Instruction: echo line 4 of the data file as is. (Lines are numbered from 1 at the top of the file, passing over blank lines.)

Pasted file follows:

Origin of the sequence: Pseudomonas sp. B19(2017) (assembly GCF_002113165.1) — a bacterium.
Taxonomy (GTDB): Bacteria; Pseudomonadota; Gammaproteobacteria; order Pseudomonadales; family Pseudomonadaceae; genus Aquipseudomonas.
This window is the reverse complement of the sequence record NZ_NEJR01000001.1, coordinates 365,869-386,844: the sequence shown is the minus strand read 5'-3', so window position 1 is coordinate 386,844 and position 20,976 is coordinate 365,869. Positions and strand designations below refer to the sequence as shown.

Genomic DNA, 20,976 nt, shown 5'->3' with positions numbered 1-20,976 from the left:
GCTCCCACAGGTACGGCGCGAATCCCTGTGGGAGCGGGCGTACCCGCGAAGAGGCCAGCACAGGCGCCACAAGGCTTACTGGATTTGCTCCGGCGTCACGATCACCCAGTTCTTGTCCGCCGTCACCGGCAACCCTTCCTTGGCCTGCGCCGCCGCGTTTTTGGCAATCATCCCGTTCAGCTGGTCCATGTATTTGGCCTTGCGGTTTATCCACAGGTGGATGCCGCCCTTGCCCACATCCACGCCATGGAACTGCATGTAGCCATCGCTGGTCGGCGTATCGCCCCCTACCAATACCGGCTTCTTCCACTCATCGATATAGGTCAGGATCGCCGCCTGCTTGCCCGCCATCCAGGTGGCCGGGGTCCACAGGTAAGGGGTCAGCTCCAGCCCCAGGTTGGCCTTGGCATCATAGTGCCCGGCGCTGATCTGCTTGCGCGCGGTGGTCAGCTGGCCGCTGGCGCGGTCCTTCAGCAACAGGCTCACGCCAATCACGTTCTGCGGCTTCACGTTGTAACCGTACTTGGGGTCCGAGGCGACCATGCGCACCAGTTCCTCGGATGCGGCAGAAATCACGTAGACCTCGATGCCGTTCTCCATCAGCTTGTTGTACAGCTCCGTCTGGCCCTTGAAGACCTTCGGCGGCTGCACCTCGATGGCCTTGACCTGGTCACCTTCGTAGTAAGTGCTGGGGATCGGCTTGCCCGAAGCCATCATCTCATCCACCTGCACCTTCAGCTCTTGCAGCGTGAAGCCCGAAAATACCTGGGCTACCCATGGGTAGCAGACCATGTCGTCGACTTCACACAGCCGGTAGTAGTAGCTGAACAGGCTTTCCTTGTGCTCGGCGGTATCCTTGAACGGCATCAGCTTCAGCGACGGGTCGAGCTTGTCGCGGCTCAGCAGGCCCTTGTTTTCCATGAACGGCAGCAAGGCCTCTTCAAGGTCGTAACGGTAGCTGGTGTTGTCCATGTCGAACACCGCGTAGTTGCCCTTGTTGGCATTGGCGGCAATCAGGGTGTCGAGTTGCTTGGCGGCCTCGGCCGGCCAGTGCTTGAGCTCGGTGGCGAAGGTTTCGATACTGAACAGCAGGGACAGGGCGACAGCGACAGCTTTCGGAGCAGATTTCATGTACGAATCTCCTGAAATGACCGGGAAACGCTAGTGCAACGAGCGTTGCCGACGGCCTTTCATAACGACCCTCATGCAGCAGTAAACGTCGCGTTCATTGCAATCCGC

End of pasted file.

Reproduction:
Genomic DNA, 20,976 nt, shown 5'->3' with positions numbered 1-20,976 from the left: